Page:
Churchill's Ministry of Ungentlemanly Warfare by Giles Milton came to me via a Goodreads Giveaway, and was grateful for the chance to read this intricate account of British covert operations in World War II. The title may be a little verbose, and maybe even a little misleading (it wasn't ACTUALLY a ministry in the conventional sense), but it accurately reflects the amount of attention Milton pays to the evolution of the various parts of this unconventional enterprise and its place within the larger British wartime government.
Milton excels at balancing this look at the organization and even politics behind Britain's sabotage efforts with gripping, fast-paced accounts of specific missions. These include, among others, the neutralization of the Norsk Hydro heavy water plant (which denied Hitler the atomic bomb) and the destruction of a rail viaduct in Greece across which scores of trains traveled every day in order to supply Rommel's Afrika Korps. Through it all - the bureaucratic struggles in London, the training in Scotland, the weapons development in the English countryside, and the wilder-than-fiction missions in Occupied Europe, Milton brings all the personalities to life with a deft touch that is part biographer, part novelist.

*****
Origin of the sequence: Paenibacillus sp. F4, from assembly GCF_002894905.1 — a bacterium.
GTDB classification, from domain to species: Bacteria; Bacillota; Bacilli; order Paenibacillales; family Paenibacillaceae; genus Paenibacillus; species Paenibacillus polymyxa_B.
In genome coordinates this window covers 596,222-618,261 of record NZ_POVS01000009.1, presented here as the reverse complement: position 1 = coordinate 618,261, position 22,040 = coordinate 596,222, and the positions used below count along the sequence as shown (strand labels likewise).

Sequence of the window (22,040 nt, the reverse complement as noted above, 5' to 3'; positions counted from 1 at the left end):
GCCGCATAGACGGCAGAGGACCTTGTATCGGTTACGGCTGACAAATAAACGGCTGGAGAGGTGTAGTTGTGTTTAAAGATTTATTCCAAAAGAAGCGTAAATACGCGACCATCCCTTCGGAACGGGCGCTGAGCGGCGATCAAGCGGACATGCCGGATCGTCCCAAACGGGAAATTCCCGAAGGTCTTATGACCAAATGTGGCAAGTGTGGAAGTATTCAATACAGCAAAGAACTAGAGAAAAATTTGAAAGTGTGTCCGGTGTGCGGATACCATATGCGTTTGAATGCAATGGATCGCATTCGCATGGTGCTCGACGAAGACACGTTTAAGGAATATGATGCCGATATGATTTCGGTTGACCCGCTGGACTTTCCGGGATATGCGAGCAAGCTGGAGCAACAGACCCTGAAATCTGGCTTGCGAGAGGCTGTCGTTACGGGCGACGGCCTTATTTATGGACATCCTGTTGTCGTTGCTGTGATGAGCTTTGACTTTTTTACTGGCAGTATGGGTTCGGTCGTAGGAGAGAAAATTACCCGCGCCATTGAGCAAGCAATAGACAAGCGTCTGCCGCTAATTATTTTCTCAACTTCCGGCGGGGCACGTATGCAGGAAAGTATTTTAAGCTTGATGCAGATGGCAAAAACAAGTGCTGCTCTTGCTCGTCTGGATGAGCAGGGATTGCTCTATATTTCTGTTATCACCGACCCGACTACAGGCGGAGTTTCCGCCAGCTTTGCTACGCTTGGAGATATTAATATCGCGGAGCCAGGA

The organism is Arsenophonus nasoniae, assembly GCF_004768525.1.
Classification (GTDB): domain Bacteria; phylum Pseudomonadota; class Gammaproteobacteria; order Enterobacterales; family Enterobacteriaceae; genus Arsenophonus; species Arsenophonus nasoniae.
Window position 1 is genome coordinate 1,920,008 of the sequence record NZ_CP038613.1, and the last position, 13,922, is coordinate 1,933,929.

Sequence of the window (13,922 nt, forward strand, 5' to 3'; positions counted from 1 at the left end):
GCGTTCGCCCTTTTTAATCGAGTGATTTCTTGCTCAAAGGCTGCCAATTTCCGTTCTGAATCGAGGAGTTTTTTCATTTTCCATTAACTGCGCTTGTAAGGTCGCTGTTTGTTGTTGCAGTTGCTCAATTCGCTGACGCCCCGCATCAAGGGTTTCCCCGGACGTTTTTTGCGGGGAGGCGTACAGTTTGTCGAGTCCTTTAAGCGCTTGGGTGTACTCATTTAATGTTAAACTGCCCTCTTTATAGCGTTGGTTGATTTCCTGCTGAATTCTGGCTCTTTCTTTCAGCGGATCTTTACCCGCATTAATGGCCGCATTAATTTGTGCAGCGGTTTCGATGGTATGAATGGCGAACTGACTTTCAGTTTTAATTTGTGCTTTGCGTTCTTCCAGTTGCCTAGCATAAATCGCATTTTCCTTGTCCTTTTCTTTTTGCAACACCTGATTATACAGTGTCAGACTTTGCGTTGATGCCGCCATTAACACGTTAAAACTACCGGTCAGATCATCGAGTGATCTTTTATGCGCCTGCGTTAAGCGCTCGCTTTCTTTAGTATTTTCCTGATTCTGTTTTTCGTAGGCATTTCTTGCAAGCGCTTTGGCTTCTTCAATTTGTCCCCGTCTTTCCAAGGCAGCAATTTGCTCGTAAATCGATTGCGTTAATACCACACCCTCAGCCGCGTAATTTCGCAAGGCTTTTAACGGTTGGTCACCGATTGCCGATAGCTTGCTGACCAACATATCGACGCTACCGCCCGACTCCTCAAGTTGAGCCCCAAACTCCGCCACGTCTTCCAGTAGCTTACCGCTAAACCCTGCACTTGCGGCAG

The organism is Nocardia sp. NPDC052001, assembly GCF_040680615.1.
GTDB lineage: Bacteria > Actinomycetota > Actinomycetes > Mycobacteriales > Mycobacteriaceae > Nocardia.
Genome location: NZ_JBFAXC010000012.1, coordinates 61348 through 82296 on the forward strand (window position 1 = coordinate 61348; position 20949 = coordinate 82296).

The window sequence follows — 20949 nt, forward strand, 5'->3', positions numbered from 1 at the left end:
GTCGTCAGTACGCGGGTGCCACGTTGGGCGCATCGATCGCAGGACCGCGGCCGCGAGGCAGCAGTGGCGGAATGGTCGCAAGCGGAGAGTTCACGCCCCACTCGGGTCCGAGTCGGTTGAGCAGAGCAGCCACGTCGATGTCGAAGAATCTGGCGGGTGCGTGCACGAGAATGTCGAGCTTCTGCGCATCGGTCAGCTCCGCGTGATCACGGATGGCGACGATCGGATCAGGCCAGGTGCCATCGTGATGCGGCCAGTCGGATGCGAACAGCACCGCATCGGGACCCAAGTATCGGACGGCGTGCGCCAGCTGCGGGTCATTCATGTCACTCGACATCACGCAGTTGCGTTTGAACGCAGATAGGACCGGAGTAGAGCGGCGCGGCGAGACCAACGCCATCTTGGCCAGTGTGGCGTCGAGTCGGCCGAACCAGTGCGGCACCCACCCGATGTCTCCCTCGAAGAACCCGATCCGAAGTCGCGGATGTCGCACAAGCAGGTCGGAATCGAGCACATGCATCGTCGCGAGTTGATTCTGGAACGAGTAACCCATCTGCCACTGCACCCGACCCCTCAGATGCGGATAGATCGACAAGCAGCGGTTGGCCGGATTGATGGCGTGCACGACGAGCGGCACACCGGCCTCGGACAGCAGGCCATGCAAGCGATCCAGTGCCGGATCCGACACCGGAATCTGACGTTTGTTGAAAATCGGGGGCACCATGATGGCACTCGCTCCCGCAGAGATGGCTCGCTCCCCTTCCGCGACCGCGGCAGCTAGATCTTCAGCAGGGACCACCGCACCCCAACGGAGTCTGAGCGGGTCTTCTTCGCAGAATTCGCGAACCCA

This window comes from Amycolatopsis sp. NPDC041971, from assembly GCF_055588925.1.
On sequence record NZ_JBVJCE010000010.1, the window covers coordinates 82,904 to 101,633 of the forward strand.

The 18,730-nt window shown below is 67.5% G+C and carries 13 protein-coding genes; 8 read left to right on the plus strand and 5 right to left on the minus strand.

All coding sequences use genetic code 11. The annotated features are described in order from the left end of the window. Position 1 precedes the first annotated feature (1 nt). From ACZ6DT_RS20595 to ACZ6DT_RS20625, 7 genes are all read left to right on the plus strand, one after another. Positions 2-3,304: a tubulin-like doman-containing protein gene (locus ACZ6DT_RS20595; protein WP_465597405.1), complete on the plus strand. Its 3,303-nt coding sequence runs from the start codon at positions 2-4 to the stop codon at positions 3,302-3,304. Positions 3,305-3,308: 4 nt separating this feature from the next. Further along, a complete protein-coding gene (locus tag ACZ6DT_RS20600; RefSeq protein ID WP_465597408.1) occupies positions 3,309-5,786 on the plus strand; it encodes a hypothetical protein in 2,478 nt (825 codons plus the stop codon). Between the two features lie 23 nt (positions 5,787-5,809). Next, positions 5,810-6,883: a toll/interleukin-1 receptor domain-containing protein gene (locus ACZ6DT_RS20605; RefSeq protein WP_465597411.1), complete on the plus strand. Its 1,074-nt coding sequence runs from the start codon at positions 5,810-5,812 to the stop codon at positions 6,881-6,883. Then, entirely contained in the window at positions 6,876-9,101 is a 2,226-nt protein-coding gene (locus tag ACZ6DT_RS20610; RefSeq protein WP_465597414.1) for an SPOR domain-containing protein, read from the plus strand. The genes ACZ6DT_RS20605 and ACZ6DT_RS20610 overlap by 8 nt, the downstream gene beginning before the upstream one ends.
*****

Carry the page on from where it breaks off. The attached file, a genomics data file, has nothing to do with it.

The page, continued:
The book will of course appeal to WWII history buffs and anyone interested in covert operations, but I think it will also appeal to people who usually tend to shy away from histories. Giles Milton goes far beyond a recitation of names, dates, places, and events and makes this story - one so richly deserving of being told - come alive.